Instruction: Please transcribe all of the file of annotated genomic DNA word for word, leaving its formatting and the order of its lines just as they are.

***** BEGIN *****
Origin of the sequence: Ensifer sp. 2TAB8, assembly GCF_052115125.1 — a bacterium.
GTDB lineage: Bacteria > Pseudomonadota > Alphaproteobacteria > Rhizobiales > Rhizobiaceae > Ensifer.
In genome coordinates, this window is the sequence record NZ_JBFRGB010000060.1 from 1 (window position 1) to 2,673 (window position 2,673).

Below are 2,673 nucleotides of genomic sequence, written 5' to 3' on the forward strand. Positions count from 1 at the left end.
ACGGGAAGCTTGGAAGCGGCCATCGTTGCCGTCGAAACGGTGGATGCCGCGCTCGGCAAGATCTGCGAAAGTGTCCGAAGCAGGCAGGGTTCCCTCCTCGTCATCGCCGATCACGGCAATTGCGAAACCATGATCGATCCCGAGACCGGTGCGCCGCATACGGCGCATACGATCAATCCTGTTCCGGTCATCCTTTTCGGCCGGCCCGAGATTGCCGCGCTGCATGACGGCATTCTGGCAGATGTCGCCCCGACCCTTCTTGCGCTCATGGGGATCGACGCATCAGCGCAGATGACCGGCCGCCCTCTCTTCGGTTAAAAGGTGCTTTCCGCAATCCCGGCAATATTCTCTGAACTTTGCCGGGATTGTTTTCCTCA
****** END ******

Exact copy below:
Origin of the sequence: Ensifer sp. 2TAB8, assembly GCF_052115125.1 — a bacterium.
GTDB lineage: Bacteria > Pseudomonadota > Alphaproteobacteria > Rhizobiales > Rhizobiaceae > Ensifer.
In genome coordinates, this window is the sequence record NZ_JBFRGB010000060.1 from 1 (window position 1) to 2,673 (window position 2,673).

Below are 2,673 nucleotides of genomic sequence, written 5' to 3' on the forward strand. Positions count from 1 at the left end.
ACGGGAAGCTTGGAAGCGGCCATCGTTGCCGTCGAAACGGTGGATGCCGCGCTCGGCAAGATCTGCGAAAGTGTCCGAAGCAGGCAGGGTTCCCTCCTCGTCATCGCCGATCACGGCAATTGCGAAACCATGATCGATCCCGAGACCGGTGCGCCGCATACGGCGCATACGATCAATCCTGTTCCGGTCATCCTTTTCGGCCGGCCCGAGATTGCCGCGCTGCATGACGGCATTCTGGCAGATGTCGCCCCGACCCTTCTTGCGCTCATGGGGATCGACGCATCAGCGCAGATGACCGGCCGCCCTCTCTTCGGTTAAAAGGTGCTTTCCGCAATCCCGGCAATATTCTCTGAACTTTGCCGGGATTGTTTTCCTCA